Captivating whale sounds recorded off British Columbia – Boundary Creek Times


Over Victoria Day weekend, whale watchers in British Columbia were able to capture the acoustics of a pod of Bigg’s killer whales in the Discovery Island area using an underwater audio recorder. special sailor – and the results are captivating.

The whale watchers were on the trip with Wild Waterways Adventures, a tour company based in Quadra Island, British Columbia.

While it’s not impossible to hear whales above water with just the human ear, the technology used by Wild Waterways Adventures has made for a very unique experience even for seasoned whale watchers. .

“Being able to hear the [whales] like seeing them was magical,” said Jennifer Smalley, owner of Wild Waterways Adventures.

Audio was captured underwater using a hydrophone and broadcast above water using an amplifier.

Part of the thrill of this weekend was being able to spot Bigg’s killer whales, also known as transient killer whales. The species is named after the late Canadian marine biologist Michael Bigg, often described as a “pioneer” in killer whale research.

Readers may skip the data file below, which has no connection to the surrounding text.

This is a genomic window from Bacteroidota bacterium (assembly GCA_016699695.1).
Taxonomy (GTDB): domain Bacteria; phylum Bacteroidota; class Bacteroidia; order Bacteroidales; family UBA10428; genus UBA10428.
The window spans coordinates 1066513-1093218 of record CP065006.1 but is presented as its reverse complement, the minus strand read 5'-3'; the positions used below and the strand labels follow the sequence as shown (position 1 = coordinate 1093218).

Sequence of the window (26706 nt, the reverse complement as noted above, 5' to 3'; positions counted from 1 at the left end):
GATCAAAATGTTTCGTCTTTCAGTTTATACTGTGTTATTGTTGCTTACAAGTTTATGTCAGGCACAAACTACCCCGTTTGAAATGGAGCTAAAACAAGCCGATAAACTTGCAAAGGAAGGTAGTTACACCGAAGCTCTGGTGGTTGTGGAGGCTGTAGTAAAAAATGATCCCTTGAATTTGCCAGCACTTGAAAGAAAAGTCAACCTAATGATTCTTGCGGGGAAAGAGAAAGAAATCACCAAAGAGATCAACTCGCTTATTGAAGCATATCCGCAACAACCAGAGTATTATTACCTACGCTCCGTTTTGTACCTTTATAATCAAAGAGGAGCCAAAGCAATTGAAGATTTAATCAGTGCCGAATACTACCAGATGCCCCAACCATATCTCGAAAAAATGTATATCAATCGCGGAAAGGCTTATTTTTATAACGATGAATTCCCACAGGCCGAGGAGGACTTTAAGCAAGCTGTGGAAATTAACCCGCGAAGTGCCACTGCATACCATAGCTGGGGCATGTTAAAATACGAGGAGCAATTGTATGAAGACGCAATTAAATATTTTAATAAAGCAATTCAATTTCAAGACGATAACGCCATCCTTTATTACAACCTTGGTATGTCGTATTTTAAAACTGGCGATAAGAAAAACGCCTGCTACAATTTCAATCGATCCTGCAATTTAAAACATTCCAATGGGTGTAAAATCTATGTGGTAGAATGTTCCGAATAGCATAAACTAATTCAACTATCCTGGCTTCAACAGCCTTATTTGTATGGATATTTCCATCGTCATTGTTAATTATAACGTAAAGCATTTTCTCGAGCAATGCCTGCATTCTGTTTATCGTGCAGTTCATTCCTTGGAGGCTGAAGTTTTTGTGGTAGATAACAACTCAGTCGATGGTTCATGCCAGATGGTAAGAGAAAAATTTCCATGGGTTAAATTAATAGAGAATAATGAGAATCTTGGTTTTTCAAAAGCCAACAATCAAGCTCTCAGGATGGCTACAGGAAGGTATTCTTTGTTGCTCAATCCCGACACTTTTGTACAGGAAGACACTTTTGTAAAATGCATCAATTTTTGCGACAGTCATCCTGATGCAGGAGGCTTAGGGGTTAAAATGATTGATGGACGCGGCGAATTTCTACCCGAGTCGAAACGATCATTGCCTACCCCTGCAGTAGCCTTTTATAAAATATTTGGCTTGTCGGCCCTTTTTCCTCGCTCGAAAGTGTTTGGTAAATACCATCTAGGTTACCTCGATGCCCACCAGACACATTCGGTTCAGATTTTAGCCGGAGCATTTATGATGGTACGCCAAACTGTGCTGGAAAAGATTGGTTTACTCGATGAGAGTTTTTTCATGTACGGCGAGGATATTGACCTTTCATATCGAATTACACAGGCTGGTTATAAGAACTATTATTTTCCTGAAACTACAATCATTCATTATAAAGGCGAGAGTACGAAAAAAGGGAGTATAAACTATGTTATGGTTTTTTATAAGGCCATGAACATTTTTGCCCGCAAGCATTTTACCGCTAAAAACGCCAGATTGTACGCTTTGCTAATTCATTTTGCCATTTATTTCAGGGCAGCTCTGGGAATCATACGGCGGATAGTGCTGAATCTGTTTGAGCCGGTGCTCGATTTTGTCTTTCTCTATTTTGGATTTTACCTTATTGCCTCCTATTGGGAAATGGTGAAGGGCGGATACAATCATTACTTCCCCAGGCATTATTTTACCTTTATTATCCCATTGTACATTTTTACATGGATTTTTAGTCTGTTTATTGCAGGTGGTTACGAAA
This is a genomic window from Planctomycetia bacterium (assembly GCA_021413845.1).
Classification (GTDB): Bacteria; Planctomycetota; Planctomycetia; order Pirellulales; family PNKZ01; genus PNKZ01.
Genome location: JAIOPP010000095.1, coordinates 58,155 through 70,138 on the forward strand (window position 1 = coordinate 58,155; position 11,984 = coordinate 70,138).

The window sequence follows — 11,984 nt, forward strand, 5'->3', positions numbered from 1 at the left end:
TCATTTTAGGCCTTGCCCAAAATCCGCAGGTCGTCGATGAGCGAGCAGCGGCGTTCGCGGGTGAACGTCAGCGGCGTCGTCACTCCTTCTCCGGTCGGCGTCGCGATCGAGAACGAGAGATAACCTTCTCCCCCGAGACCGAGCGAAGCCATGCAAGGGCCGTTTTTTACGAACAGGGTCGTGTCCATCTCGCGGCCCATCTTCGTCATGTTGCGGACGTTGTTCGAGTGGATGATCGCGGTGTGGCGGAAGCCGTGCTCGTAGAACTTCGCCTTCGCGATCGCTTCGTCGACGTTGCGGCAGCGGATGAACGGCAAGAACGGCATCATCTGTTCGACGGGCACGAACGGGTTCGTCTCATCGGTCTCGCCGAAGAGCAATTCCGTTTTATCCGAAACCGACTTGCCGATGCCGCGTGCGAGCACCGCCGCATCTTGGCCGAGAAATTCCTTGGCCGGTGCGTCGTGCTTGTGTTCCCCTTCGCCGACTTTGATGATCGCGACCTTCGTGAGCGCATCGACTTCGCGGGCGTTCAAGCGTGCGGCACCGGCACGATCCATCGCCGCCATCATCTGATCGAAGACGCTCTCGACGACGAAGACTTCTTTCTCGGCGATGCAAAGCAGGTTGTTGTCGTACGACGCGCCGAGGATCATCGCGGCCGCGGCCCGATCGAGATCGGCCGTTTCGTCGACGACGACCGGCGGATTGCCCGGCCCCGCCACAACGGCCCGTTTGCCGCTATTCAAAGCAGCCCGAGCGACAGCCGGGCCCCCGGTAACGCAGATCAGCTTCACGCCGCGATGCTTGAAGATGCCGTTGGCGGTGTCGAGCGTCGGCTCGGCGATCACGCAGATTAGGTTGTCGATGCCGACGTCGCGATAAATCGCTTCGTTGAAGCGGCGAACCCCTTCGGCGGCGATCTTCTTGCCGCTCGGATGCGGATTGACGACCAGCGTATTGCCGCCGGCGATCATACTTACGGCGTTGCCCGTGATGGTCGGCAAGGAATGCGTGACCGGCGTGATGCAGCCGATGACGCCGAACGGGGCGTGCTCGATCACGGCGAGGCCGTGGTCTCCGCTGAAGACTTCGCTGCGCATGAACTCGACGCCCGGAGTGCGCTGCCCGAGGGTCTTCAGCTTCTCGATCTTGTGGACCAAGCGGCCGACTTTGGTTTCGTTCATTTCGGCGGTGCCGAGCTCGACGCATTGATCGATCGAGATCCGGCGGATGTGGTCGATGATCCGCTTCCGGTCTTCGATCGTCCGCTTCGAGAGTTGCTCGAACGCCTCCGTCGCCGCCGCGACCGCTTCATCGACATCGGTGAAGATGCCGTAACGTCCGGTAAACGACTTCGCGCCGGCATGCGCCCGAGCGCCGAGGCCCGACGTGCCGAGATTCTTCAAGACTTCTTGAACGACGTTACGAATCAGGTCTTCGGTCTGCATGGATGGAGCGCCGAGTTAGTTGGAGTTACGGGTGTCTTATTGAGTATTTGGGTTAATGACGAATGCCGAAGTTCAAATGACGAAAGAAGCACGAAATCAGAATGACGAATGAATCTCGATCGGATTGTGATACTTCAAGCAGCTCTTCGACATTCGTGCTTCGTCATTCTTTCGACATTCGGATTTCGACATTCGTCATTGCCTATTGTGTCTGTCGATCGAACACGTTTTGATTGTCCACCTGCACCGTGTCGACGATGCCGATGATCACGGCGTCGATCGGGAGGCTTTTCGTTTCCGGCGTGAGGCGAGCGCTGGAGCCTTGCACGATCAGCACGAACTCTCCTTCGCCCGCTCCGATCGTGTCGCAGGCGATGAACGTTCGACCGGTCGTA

Bigg was the first to identify transient killer whales, recognizing that they move around more than other killer whales due to their diet. Unlike other killer whales, Bigg’s killer whales feed on marine mammals. Typically, their diet consists of harbor seals, but can also include dolphins and even other species of whales.

Bigg’s killer whales can be difficult to see as they travel in small groups – also called pods – ranging from around 2 to 6 whales. Bigg’s killer whale acoustics are even harder to hear as it hunts quietly, using echoes to navigate the water and identify its prey.

Hydrophones do not work well underwater when other powerboats are nearby because their sounds interrupt the audio feedback. Wild Waterways Adventures travelers were lucky enough to be the only group in the area that day.

The encounter between whale watchers and Bigg’s orca pods was a perfect overlap of circumstances that made for a very special whale watching experience.

Under federal law, people must stay 400 yards from endangered whales and dolphins, such as southern resident killer whales, and 100 yards from others.

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